Starting with the 2014-2015 school year, Sylvania School District students will learn fewer topics at more in-depth levels when preparing for standardized state testing, and will phase out paper testing in exchange for computerized exams.
The district has already started to learn how to implement the new guidelines, which is affecting not only Ohio schools, but other states across the country, Adam Fineske, executive director of curriculum and assessment for Sylvania Schools, told school officials during a school board meeting on Monday.
Forty-six states have elected to adopt what is being called common core standards for English, language arts and math for the 2014-2015 school year.
Mr. Fineske said the standards will create consistent guidelines across the U.S. that will describe what students should learn in each grade and in each subject - a major change from each state currently setting different standards with topics were not always taught at the same time.
The changes are expected to help students compete better in a “knowledge-based global economy,” and to better prepare them for college, he said, noting during his presentation today that “40 percent of Ohio high school graduates who go to an Ohio college need remedial coursework in English or math.”
Some of the changes for English and language arts include requiring students to present evidence that supports their written arguments, and spend more time reading, including more famous speeches and articles on world events and less fiction. In math, science and social studies,students will be tasked with digging deeper into topics, and those concepts will will be connected from one grade level to the next.
The change that has solicited the most feedback is creating the tests online, Mr. Fineske said. The state tests, currently called the Ohio Graduation Tests, will switch to online-only formats that will be created by the Partnership for the Assessment of Readiness for College and Careers, a 22-state consortium that create new assessments strictly in the areas of math and English. Online tests in social studies and science will be updated and created by the state of Ohio.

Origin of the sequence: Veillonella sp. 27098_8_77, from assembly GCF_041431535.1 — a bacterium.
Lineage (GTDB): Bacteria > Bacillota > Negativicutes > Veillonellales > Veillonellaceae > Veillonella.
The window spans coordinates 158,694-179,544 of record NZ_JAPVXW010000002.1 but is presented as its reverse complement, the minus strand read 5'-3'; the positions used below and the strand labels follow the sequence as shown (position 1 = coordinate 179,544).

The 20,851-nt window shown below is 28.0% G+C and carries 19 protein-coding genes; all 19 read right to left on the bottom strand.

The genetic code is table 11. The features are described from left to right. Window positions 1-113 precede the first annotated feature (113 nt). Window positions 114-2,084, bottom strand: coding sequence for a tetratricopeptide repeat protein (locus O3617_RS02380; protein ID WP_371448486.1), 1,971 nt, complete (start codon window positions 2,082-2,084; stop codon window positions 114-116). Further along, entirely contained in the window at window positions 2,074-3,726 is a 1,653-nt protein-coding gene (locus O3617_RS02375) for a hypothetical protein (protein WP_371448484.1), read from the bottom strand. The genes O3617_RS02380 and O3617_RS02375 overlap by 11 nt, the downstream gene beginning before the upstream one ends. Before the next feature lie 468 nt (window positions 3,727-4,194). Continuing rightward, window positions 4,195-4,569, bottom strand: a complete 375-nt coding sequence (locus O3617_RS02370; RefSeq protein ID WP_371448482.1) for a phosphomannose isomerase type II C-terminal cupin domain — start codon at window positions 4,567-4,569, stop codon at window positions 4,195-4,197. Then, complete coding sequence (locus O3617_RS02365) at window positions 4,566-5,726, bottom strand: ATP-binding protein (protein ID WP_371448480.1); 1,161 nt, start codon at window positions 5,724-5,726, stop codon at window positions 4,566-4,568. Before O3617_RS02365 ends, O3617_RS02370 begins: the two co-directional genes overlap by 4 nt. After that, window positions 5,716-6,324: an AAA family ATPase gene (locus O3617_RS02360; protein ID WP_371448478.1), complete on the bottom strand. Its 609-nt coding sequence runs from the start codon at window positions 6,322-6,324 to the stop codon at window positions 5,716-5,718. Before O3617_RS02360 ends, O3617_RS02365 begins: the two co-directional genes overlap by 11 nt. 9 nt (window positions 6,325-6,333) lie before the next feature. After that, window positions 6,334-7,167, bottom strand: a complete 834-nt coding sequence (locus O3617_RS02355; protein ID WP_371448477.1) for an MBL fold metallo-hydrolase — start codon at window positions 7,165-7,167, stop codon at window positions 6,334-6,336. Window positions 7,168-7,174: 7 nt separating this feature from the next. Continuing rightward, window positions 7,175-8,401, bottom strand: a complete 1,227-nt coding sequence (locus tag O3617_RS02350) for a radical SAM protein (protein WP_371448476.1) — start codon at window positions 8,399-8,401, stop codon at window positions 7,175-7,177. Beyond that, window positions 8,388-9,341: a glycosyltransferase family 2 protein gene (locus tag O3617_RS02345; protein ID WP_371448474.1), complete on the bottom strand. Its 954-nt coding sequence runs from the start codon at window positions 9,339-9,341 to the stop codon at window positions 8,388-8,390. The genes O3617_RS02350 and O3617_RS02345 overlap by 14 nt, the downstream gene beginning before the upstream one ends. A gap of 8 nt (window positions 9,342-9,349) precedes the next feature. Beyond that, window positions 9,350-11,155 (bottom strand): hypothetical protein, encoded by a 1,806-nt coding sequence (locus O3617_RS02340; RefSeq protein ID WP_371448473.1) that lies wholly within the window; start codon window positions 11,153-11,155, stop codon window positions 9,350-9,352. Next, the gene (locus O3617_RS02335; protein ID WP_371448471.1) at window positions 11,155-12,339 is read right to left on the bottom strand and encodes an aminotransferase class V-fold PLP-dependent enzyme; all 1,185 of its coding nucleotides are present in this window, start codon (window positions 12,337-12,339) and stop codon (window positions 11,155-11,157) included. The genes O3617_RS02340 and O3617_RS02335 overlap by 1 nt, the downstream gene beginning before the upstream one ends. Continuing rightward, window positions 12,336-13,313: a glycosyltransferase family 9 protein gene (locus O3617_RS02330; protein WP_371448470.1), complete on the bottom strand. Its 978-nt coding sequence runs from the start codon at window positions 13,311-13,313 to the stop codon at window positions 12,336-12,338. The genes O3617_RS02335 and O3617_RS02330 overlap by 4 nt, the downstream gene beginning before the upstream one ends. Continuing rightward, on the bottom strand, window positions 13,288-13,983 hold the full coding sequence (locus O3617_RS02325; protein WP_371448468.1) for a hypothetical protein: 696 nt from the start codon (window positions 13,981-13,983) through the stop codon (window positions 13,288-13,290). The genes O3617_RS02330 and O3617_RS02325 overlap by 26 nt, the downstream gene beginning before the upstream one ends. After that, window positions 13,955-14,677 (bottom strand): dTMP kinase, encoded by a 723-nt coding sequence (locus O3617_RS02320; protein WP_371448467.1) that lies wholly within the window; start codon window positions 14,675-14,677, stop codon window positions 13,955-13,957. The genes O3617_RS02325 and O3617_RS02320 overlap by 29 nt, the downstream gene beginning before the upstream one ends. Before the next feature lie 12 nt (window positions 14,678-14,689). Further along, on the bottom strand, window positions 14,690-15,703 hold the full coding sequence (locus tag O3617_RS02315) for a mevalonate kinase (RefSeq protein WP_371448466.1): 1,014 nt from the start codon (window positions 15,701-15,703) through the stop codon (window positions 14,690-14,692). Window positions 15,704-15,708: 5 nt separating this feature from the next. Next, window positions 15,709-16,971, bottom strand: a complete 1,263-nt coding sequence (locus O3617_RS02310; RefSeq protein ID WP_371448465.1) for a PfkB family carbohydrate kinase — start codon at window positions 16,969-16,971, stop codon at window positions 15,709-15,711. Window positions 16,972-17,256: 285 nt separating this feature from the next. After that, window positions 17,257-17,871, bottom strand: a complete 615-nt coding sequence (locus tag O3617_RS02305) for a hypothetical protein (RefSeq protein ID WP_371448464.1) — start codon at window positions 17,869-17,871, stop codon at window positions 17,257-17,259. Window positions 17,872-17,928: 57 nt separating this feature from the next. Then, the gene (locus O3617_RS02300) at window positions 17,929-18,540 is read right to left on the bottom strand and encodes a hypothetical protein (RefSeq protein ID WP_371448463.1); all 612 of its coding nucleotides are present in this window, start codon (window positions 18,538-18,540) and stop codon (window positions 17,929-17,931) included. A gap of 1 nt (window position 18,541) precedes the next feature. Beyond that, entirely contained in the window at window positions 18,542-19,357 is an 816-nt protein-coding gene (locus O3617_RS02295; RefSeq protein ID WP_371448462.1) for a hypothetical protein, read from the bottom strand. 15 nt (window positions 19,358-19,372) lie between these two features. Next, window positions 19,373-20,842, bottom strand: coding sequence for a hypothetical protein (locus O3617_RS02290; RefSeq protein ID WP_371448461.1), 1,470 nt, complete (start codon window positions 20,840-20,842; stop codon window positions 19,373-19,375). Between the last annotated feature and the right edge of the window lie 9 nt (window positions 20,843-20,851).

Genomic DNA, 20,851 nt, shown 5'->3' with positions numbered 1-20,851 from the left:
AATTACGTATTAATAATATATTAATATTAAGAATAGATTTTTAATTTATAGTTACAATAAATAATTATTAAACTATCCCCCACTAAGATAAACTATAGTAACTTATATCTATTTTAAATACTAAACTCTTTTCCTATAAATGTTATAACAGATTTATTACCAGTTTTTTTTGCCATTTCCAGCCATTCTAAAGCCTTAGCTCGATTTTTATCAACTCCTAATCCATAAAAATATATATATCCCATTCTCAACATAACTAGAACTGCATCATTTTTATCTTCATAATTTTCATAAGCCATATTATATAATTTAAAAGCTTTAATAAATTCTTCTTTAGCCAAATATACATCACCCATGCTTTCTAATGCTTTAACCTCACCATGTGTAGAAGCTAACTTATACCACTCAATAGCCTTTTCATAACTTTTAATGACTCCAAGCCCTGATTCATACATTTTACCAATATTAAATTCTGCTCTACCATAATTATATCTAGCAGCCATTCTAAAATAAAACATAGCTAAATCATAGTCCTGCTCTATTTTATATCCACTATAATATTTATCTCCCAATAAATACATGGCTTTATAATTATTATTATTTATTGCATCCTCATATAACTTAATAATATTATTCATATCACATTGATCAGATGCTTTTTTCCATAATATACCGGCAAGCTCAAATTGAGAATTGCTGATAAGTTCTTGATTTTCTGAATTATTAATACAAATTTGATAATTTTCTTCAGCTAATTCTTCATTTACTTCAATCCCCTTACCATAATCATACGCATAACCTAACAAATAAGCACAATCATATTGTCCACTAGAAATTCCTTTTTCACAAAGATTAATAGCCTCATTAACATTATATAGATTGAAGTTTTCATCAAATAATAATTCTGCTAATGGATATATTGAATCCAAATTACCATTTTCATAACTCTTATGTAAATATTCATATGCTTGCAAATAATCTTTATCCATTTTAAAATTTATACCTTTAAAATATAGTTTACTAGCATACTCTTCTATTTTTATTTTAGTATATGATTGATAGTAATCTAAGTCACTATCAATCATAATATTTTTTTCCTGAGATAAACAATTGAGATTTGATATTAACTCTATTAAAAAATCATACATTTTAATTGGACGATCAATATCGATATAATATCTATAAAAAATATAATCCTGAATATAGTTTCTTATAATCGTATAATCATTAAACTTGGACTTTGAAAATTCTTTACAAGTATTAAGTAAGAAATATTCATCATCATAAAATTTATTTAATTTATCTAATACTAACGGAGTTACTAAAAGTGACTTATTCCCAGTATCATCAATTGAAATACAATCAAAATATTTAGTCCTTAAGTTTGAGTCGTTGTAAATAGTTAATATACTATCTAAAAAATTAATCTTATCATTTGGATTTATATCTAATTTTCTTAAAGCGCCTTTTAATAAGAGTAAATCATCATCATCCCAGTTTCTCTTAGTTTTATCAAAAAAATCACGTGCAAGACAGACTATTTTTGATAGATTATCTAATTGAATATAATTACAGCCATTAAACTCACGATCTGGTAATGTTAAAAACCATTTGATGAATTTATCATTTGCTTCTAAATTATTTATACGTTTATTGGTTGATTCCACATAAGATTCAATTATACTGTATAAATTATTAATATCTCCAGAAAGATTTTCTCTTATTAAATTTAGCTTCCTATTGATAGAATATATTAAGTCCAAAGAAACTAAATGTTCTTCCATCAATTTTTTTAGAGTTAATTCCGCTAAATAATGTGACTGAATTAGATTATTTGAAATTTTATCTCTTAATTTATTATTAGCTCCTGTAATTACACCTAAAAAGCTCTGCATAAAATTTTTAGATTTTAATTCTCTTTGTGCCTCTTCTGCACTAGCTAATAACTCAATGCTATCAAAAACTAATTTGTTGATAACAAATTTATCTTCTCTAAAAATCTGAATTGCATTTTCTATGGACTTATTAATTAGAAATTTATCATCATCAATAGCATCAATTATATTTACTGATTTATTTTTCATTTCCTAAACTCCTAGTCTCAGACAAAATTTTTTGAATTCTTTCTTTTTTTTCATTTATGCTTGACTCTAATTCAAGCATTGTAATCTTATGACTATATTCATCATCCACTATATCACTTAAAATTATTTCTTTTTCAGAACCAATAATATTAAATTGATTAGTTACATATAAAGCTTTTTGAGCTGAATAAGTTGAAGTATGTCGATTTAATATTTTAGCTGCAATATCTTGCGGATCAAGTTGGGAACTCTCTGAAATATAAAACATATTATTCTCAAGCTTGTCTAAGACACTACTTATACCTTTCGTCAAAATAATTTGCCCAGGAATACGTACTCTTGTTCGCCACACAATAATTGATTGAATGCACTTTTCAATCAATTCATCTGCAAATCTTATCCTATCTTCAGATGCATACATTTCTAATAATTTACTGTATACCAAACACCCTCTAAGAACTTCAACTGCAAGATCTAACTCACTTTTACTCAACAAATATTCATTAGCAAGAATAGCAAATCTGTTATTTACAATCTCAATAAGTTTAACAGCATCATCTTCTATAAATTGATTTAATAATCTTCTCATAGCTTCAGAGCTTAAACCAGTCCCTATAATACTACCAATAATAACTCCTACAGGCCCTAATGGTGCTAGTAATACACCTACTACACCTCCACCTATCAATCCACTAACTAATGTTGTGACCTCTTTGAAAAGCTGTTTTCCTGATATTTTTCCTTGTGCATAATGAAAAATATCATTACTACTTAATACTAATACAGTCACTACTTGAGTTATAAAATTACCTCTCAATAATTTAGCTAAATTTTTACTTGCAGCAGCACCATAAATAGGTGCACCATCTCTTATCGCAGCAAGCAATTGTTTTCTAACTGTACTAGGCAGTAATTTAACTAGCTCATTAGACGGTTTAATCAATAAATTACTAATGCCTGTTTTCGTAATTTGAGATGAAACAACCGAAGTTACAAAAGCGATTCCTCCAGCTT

“No more test booklet, fill in the bubble, write in your name...” Mr. Fineske said. “...Those assessments will look very different.”
During the meeting, he showed examples of test questions and described them to members of the board and an audience of five community members. One of the questions, for example, asked students to click on words and drag them into a word box, to show the life cycle of a butterfly.
“Students will have to click on the word and drag it over, in order to get the answer correct. Most kids do that now,” Mr. Fineske said, acknowledging that many people have expressed worries about student ability to operate the tests correctly.
“...It's a huge, massive shift...” said Board vice president Jim Nusbaum. “...Now we're combining that with a different format and how to enter in your answer. I just think that's two big shifts and it's one thing to be able to generate the correct answer, it's another thing to move that answer onto the right place on the computer screen.”
But while there is some concern about the new format, Mr. Fineske said teachers have been preparing rigorously.
“As we prepare to be ready for this in Sylvania, we've been doing that throughout the course of this year already,” he said.
Contact Kelly McLendon at firstname.lastname@example.org or 419-206-0356 or on Twitter at @MyTownSylvania.